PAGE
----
JVP member Beth Bruch also donated to Johnson’s campaign. On April 5, 2018, just two weeks before the Council passed its anti-Semitic statement, Bruch presented at a work session of the Durham City Council on why Durham should boycott police trainings with Israel. Saying she was quoting a friend, Bruch told the Council, “We know Israel is the last country in the world to respect human rights.” Bruch added that if the Durham police were to train in Israel, “They’re going to come back as killers.”
I was in the room when Bruch said these things. Bruch even sat down next to me. Johnson sat and listened and never mentioned that Bruch was a donor to her campaign. Not a single member of the Council showed any concern at all about Bruch’s demonization of Israel nor objected to her statements.
Ajamu Dillahunt was the other anti-Israel activist who spoke and presented directly after Bruch. Johnson did not mention that Dillahunt campaigned for her by being prominently featured on a campaign banner.
Mayor Schewel waived the mandatory procedure to sign up ten days in advance to speak at the April 5 City Council work session for these anti-Israel activists. To many, it appears that the Durham City Council fast-tracked foreign policy and changed the rules of government for Jillian Johnson’s campaign supporters.
After the April 5 Council meeting, Mayor Schewel even sent an email to Tom Stern of JVP saying “I thought Beth and Ajamu did a great job.” Apparently, Mayor Schewel thinks that demonizing Israel and holding Israel to a different, double standard qualifies as a great job.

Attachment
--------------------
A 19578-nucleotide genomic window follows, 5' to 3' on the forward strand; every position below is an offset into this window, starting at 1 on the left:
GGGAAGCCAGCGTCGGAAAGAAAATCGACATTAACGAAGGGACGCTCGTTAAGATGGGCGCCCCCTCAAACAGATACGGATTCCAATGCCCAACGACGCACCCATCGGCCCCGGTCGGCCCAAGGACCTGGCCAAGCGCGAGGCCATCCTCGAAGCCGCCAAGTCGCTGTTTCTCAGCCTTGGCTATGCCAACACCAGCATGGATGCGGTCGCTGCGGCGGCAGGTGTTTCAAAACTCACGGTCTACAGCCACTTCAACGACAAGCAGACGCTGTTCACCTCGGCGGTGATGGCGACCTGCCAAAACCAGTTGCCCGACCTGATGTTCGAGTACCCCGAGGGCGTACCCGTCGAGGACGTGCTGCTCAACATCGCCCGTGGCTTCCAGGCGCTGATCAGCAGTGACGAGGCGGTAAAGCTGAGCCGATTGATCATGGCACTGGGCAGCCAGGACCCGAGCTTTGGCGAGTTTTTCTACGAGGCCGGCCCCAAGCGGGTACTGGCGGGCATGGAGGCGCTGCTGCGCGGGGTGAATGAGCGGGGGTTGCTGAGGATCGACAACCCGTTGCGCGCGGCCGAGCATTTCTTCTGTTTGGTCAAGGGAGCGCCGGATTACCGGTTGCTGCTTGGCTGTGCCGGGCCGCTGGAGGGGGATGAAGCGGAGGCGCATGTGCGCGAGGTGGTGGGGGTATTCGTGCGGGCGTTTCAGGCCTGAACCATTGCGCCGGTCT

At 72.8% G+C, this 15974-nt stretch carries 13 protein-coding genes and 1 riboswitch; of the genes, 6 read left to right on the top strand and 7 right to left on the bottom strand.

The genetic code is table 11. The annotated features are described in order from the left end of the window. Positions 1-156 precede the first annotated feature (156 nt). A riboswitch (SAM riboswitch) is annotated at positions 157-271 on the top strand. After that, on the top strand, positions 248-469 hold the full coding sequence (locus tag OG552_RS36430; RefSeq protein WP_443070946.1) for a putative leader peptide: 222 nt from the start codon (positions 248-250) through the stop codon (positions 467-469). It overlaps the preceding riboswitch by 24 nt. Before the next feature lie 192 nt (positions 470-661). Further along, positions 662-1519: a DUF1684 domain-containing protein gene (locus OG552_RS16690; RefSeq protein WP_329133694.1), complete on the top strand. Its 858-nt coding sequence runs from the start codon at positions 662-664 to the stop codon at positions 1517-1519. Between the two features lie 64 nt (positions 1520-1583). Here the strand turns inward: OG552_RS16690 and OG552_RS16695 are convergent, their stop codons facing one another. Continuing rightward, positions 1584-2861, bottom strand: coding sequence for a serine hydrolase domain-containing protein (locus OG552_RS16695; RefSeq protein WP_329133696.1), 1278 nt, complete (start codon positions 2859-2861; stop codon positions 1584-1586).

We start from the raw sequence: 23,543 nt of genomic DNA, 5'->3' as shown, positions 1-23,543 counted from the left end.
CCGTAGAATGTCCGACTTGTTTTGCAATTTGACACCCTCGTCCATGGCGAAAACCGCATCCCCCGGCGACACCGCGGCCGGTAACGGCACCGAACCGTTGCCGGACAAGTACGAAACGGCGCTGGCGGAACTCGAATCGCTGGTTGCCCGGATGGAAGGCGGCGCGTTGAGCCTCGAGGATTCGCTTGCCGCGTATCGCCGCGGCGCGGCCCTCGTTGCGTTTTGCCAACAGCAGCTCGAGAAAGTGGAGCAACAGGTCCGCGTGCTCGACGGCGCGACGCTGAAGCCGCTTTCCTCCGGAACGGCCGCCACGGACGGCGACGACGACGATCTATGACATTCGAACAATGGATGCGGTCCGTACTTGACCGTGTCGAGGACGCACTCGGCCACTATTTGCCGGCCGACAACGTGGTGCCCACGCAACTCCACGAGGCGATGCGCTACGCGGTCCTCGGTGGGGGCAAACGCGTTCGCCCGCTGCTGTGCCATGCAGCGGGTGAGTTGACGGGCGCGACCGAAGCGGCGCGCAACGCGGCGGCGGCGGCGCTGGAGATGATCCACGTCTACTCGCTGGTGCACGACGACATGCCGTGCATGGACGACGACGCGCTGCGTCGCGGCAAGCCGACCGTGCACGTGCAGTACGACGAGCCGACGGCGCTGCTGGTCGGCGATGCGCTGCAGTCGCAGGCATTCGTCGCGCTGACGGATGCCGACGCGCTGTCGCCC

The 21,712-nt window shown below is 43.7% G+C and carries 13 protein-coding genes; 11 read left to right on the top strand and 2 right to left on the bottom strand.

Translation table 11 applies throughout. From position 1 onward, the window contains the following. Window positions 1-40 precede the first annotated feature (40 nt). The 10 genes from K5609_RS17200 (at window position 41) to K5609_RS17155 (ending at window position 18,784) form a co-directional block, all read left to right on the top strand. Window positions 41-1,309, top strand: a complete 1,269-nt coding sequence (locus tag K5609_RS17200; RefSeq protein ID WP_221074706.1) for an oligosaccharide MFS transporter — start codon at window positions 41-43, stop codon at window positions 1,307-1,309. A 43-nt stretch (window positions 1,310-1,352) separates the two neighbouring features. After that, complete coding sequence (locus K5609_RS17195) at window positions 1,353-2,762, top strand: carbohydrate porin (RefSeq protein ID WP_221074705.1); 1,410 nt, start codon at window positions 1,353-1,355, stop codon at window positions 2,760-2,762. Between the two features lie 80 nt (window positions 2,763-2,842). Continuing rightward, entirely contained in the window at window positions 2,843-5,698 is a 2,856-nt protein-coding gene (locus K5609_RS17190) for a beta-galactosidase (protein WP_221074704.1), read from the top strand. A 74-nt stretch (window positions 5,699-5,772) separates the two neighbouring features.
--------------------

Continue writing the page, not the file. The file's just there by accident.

City Council members have received many emails about their targeting of Israel. Jillian Johnson took the time and highly unusual step of forwarding about 80 of these emails on Israel to Rann Bar-On who is a self declared anti-Zionist who has said, “I call for boycott against the State of Israel in order to harm the State of Israel by means of boycott.”
City Council Members Mark-Anthony Middleton and Charlie Reece
In 1990, Mark Anthony-Middleton, then a student at North Carolina A&T State University in Greensboro, NC coordinated the visit of Louis Farrakhan, a notorious anti-Semite to his university. Middleton’s fraternity paid Farrakhan. The city of Greensboro made the appalling decision to award Farrakhan the key to the city. Middleton told his college newspaper, “To the point, that he (Farrakhan) should not be given the key because of his record…I don’t know of anyone who has a clean record.”
In 2015, Middleton chaired the Local Organizing Committee of the Durham, NC Million Man March. This committee actively sought donations for the organization Justice or Else, which works towards “the vision of the Honorable Minister Louis Farrakhan.” The “Team Member” running this LOC’s Facebook page was Amon Muhammad, the Durham representative to Farrakhan. Muhammad is a local anti-Semite who has tweeted, “Education is a tool of the Satanic Jews. Learn how Americans are being controlled. #FarrakhanTwitterArmy.” In what one might call an “anti-Semitic fail,” the Durham Justice or Else website was created using Wix, an Israeli website company.
In October of 2015, Middleton updated his Facebook cover photo to feature a picture of himself with Muhammad. In 2016, Middleton posted a photo on Facebook speaking at a lectern in front of a huge banner of Louis Farrakhan with Muhammad sitting to Middleton’s right. In 2016, Middleton made a post that included the same image of Farrakhan.
In the comments section of the 2015 post, Durham City Council Member Charlie Reece wrote to Middleton, “We are blessed to have you at work in our city, and I am honored to call you my friend.” Reece did not challenge Middleton’s decision to share a stage with Muhammad – a blatant anti-Semite – while speaking behind the banner of Farrakhan. Why didn’t Reece speak up about Middleton’s decision to stand with anti-Semites? Would Reece have been silent if Middleton had stood with an image of David Duke? Of course not.